TAMPA — Ed Turanchik, he of Olympic dreams and proposals for commuter rail as an antidote to traffic snarls, has a new big pitch.
Catch this: high-speed ferry service.
Turanchik, a lawyer with the Akerman Senterfitt firm, has been quietly pitching a proposal to some civic leaders and elected officials on behalf of a client hoping to operate a commuter ferry service in Tampa Bay.
The ferry service would focus on shuttling employees of MacDill Air Force Base to and from their homes in southern Hillsborough County, where many of them live. During noncommute times the ferries, with an initial capacity of 250 people, could potentially be used to carry passengers between southern Hillsborough, the Channel District in downtown Tampa and downtown St. Petersburg.
"It's a great project," said Hillsborough County commissioner Sandra Murman, who said she has been talking with Turanchik for the better part of a year about it. "It would be great for eco-tourism. It would be great for south county."
Here's the rub: Turanchik and his client, HMS Global Maritime of New Albany, Ind., are seeking public money from the county, the state and possibly the federal government to build the docks, dredge bay beds near them and buy the boats. The price tag Murman says she was told: $24 million.
In exchange, the company would cover the operating costs, bearing the risk if it can't turn a profit, she said.
"You and I both know that the capital, up-front costs, that's the risk," said Murman, explaining her concerns about the proposal. "That's the big risk. And the county doesn't want to be the sole partner."
Turanchik, a former Hillsborough County commissioner who has run for Tampa mayor, declined to comment for this story, stating that attorney-client privilege precludes him from confirming or denying any such proposal.
He did say this: "It sounds like a great idea."
Shortly after the interview attempt, though, Ackerman Senterfitt issued a release announcing a news conference for May 22 at which a "major transportation and economic development project will be introduced."
The release indicates the event will take place at the Tampa Bay Times Forum and be "co-hosted" by the Greater Tampa, St. Petersburg and South Shore chambers of commerce. It says similar introductions will be made in St. Petersburg and southern Hillsborough County.
Meanwhile, records submitted to the county and obtained by the Tampa Bay Times confirm that Turanchik outlined his client's proposal to state and county officials as recently as February. A memo written by Turanchik lays out the broad brushstrokes.
Its subject line: "Tampa Bay High Speed Ferry Service."
In it, Turanchik makes the case that there is a ferry market for thousands of base employees who make long commutes to work from parts of southern Hillsborough to MacDill at the southern tip of the Tampa peninsula. In a poll, many of those employees said they would welcome a ferry commuting option that the memo indicates could reduce the trip to as short as 15 minutes from close to an hour in some cases, particularly if taking a bus.
Many base employees qualify for a transit voucher from the government that would essentially pay their fares. The company estimates it could break even if as few as 1,200 people make round trips daily.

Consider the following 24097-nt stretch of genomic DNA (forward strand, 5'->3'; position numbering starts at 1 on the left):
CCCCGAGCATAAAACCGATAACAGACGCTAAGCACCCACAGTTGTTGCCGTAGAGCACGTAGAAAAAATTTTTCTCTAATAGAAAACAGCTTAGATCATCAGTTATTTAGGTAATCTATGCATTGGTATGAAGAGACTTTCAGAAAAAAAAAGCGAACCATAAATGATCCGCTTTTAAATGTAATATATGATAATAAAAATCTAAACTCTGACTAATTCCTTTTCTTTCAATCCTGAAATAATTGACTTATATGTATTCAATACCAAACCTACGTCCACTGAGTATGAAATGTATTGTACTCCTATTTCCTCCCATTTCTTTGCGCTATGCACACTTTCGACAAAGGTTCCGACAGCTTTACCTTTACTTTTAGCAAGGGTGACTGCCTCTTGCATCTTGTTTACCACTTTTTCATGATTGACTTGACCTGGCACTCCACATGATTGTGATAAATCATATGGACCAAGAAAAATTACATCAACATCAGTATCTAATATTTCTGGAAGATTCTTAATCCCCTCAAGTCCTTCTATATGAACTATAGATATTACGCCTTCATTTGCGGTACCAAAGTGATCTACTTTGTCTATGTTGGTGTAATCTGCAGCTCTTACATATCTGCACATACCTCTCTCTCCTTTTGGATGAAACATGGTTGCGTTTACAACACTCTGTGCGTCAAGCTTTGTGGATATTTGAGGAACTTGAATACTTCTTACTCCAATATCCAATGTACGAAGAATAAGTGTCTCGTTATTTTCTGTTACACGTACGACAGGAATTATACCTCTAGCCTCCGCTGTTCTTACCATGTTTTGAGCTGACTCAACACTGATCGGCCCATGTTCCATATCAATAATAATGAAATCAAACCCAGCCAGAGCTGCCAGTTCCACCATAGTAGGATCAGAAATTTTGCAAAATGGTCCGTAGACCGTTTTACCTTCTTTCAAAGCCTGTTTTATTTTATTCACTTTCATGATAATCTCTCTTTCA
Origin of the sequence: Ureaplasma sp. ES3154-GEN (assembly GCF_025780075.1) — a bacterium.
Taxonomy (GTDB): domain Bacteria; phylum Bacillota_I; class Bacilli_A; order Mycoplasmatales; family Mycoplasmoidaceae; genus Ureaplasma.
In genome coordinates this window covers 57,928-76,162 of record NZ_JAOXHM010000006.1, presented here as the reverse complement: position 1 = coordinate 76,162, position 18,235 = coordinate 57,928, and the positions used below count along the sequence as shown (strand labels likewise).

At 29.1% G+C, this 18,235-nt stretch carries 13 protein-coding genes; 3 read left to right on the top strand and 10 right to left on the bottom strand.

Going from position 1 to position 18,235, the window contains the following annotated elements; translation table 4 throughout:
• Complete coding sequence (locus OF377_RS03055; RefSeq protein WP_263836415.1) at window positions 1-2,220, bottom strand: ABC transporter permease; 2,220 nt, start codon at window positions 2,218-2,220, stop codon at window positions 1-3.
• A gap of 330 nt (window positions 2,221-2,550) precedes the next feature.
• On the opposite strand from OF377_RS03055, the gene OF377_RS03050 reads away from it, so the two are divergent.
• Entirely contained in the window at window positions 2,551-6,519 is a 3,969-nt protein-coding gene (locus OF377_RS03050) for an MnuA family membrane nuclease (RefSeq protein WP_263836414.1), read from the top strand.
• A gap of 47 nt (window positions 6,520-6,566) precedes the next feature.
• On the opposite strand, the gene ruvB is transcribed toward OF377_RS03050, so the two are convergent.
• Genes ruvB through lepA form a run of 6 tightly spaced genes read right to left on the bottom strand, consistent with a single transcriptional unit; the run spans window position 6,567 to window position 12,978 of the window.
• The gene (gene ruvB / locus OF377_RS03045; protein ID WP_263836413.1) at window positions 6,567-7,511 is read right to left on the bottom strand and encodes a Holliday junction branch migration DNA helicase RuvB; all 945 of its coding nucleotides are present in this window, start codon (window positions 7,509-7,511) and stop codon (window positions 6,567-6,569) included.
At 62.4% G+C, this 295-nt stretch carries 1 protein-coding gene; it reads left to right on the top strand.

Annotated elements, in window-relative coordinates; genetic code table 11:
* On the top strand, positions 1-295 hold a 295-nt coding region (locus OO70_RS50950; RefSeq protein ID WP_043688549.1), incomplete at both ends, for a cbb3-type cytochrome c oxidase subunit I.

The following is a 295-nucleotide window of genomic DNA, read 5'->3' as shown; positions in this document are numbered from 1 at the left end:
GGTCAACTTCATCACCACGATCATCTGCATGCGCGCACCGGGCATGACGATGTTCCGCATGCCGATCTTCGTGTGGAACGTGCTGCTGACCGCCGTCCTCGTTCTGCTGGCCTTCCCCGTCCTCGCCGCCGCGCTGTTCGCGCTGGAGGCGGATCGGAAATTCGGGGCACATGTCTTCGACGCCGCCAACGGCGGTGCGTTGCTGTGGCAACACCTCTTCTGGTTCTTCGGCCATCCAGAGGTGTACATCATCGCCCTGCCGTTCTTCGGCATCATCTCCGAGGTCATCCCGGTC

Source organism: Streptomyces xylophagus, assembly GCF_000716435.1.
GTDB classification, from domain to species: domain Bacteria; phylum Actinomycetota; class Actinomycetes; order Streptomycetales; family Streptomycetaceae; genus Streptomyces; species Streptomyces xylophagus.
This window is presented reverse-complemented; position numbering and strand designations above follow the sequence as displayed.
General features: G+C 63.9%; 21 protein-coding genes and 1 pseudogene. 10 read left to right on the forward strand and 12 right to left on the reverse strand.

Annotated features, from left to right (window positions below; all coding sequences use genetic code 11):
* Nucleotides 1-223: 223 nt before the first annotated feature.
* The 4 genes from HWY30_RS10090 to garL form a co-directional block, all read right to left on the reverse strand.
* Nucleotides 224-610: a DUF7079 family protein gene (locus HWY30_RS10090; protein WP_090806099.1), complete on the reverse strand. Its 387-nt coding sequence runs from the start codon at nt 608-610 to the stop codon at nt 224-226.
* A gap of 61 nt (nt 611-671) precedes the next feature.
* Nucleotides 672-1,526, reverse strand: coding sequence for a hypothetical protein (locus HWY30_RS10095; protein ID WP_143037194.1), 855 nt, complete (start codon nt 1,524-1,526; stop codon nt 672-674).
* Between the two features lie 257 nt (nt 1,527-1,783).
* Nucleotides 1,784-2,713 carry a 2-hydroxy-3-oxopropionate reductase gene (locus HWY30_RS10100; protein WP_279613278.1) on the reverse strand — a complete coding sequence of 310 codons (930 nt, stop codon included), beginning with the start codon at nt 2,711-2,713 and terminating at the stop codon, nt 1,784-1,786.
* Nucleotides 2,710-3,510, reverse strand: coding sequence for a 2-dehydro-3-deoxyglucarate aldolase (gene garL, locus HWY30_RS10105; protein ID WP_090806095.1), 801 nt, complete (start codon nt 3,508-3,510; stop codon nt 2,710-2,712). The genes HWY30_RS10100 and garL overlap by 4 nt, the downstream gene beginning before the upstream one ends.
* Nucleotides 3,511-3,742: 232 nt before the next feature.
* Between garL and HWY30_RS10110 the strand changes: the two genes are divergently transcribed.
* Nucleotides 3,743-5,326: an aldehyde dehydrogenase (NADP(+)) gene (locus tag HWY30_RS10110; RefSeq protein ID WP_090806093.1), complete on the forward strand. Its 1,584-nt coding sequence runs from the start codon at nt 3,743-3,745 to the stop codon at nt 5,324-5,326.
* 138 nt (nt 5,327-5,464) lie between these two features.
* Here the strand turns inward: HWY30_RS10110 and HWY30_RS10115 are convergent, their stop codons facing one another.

That base of business could make using the ferries for trips to and from Tampa and St. Petersburg viable during off-peak hours and for special events, particularly if transit is reoriented to get people where they need to go on land once they get off the boats.
The memo places the government price tag, in a mix of state and county tax support, at about $22 million over three years, for docks, dredging, boats, parking and other amenities. It calls for building the southern Hillsborough ferry station on land near Gibsonton currently owned by the Southwest Florida Water Management District and utilizing a former cargo basin on the east side of MacDill.
With minimal investment, boats could make use of existing docks near the Channel District and in downtown St. Petersburg.
The memo indicates that local government agencies have previously said ferry service could be a viable transit option, but those studies involved the use of smaller boats. This plan works because HMS would deploy bigger, faster boats, which would be particularly important since most base employees travel during narrow rush-hour windows, the memo contends.
While the company anticipates starting off with two 250-passenger-capacity boats, it would eventually deploy a new, up to 500-person capacity boat.
"We respectfully submit that the value of this public private partnership is substantial, the burdens and risks are appropriately and equitably distributed," the memo states. "Proceeding with this project expeditiously would be a great and a pleasant unexpected step forward for our whole region, and unquestionably convey the message that Tampa Bay is back and is building for a more sustainable future."
Turanchik is known for his big ideas. As a county commissioner in the 1990s, he was an avid backer of proposals to create a local commuter rail system in Hillsborough County that never won backing. He left the job to promote Tampa Bay for the 2012 summer Olympics, which went to London.
He ran for mayor of Tampa in 2011, in part reviving his pitch for local rail but also backing plans for a high-speed rail line linking Tampa with Orlando. Gov. Rick Scott nixed high-speed rail and Turanchik lost his mayoral bid to Bob Buckhorn.
Bill Varian can be reached at firstname.lastname@example.org or (813) 226-3387.